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New York City Geology

NYCgeosmall

New York City is primarily composed of sediments that were metamorphosed during the Taconic and Acadian orogenies roughly 500 - 400 million years ago. Garnets can be found in the rocks of the Hartland Formation and Manhattan Schist (view a NYC rock sample ). It is in these hard rocks that the city skyscrapers have their foundations.

During the Pleistocene epoch (the Ice Age: about 1.8 million years ago to 8,000 years ago), large ice sheets bulldozed the landscape. Rocks within the glaciers scraped and scratched the bedrock of Central Park producing long linear striations and grooves. Long Island is composed of rubble that the glacier left behind as it melted.

The crust and part of the mantle of the Earth together form rigid plates called tectonic plates. Generally, earthquakes are located at the boundaries between plates where they collide, or grind past each other, or spread apart. New York City lies within the North American plate and the closest plate boundary is thousands of miles away in the middle of the Atlantic. Despite its intra-plate location, the city has an unusually high number of earthquakes. However, it still has fewer earthquakes than plate boundaries and most of these tremors are quite small and cannot be felt.

For links to information about New York State geology, go to the USGS Geology of New York City Region page.

NYC Geology Excursions

Geologist Sidney Horenstein leads classes, walking tours and cruises that focus on the rocks and geologic processes recorded in the NYC metropolitan area. Call (212) 769-5200 Mon-Fri 8 am to 6 pm, Sat 10 am to 6 pm for more information and to register.

NYC Geology References
  • Baskerville, C.A, editor. Geology and engineering geology of the New York metropolitan area . 28th International Geological Congress Field Trip Guidebook T361, Washington: AGU, 1989.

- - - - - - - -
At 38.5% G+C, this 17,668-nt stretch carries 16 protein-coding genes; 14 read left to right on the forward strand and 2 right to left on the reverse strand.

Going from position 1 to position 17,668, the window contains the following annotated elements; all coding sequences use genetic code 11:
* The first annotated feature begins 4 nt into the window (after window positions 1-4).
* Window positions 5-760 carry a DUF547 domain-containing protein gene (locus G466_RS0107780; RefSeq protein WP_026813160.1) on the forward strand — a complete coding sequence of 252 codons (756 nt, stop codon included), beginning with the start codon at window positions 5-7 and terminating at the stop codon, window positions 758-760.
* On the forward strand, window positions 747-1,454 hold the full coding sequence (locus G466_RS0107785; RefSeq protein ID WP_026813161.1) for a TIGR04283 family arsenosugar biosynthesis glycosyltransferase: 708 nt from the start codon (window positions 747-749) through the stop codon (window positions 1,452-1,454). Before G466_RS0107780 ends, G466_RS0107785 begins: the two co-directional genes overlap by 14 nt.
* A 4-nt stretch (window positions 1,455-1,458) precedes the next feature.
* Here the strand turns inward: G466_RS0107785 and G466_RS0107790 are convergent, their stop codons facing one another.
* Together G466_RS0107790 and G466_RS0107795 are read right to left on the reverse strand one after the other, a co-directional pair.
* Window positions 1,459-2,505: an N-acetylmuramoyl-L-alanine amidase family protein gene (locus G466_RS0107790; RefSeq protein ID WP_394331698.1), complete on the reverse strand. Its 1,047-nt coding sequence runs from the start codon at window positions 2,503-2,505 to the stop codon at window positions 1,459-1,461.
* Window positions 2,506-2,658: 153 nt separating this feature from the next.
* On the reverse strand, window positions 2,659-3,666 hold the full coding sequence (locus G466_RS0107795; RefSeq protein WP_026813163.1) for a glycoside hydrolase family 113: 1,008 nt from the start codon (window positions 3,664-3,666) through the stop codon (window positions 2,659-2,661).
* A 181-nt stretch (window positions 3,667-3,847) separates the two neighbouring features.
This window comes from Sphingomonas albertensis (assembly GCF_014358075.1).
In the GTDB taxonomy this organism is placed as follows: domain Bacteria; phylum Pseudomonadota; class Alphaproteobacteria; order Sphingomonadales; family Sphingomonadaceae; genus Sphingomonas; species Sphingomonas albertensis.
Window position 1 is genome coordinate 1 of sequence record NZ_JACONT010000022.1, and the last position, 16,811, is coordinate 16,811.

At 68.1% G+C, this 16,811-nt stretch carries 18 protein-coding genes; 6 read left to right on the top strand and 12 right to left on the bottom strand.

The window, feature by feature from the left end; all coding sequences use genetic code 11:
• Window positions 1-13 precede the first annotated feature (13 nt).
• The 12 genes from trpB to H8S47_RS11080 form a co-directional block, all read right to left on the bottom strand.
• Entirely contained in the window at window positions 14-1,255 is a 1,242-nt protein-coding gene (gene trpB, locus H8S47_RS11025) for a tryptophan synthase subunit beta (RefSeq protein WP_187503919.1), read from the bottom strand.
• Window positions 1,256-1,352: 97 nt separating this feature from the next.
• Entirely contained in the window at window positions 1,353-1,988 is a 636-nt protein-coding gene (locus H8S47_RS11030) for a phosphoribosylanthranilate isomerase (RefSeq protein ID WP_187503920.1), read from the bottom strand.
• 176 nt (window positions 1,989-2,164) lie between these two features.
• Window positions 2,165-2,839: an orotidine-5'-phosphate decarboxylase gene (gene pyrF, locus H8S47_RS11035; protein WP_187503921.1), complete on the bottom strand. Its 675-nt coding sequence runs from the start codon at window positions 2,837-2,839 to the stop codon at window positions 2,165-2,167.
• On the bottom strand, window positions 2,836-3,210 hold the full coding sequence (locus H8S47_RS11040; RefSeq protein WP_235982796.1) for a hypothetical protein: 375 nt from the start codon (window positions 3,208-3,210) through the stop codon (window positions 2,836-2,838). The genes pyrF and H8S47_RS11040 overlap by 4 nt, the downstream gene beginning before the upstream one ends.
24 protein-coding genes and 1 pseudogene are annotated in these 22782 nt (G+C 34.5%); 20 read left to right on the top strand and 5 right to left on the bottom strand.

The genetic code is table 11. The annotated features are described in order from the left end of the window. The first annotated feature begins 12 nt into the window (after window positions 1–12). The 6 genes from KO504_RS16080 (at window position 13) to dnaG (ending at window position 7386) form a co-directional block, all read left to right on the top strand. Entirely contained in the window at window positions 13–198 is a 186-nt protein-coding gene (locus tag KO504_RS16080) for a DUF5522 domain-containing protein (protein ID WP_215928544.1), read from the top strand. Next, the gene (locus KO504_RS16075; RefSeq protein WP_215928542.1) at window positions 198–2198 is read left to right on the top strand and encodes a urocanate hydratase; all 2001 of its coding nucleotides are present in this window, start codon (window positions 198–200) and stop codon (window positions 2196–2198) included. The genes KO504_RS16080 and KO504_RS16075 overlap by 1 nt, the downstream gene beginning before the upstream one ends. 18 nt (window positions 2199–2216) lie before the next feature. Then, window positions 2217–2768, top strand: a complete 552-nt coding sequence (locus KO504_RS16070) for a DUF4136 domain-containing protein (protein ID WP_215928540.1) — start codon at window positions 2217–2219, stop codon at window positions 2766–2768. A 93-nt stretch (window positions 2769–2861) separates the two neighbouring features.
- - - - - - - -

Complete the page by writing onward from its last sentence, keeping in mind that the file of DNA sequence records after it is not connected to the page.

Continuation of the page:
• Baskerville, C.A. Bedrock and engineering geologic maps of New York County and parts of Kings and Queens Counties, New York, and parts of Bergen and Hudson Counties, New Jersey . USGS Misc. Invest. Series Map I-2306, 1:24,0000, 1994.
  • Baskerville, C.A. Bedrock and engineering geologic maps of Bronx County and parts of New York and Queens Counties, New York . USGS Misc. Invest. Series Map I-2003, 1:24,000, 1992.
  • Hanley, Thomas and M.M. Graff. Rock Trails in Central Park . New York: Greensward Foundation, Inc, 1976.
  • Schuberth, Christopher. Geology of New York City and Environs . Garden City, New York: Natural History Press, 1968.
  • Taterka, Bruce C. Bedrock Geology of Central Park, New York City . Contribution #61, Department of Geology and Geography, University of Massachusetts-Amherst, 1987.
  • New York State Museum
Links to General Geology Sites

Dept. of Earth and Planetary Sciences, American Museum of Natural History Lamont-Doherty Earth Observatory of Columbia University United States Geological Survey Earthquakes and Volcanoes list of servers compiled by the USGS Cascades Volcano Observatory Global Maps available from the National Geophysical Data Center (NGDC) of the National Oceanic and Atmospheric Administration (NOAA) New York State Geological Survey Resources

American Museum of Natural History

Central Park West at 79th Street
New York, NY 10024-5192
Phone: 212-769-5100

Open daily from 10 am - 5:45 pm
except on Thanksgiving and Christmas
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